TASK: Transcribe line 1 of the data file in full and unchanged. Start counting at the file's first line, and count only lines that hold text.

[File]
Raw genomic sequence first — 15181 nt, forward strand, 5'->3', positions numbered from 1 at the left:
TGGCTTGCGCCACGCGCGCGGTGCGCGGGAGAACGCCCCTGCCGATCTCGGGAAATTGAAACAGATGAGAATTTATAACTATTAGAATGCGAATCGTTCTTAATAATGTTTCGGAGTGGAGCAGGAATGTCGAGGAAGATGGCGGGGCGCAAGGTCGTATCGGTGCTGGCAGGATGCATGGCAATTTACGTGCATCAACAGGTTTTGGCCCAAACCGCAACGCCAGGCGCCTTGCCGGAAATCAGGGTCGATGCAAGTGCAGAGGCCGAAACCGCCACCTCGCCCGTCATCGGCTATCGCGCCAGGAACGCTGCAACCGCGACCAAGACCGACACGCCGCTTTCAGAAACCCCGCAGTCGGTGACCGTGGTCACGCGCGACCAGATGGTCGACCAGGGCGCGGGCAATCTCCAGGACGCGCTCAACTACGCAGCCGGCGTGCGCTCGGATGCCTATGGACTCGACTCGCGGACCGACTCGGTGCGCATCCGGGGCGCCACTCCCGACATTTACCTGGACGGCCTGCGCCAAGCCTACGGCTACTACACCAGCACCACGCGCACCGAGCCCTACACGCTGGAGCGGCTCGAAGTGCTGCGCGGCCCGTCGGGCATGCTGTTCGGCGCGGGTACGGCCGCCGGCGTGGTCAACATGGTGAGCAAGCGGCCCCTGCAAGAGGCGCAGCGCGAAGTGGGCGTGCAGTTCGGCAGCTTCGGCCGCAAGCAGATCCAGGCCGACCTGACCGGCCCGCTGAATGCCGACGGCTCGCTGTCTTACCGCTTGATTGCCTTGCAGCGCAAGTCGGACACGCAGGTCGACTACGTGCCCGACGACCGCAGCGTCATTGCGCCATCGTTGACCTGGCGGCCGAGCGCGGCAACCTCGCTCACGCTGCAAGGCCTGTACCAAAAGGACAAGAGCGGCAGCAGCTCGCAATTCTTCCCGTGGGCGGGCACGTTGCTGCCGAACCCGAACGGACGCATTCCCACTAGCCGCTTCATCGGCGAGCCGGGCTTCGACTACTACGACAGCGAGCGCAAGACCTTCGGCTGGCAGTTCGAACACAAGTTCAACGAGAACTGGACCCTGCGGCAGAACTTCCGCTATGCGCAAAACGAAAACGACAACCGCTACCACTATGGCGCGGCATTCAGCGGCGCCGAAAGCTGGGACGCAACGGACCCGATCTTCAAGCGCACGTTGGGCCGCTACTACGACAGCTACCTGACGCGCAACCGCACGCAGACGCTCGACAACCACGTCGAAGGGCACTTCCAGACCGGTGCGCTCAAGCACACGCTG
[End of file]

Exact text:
Raw genomic sequence first — 15181 nt, forward strand, 5'->3', positions numbered from 1 at the left: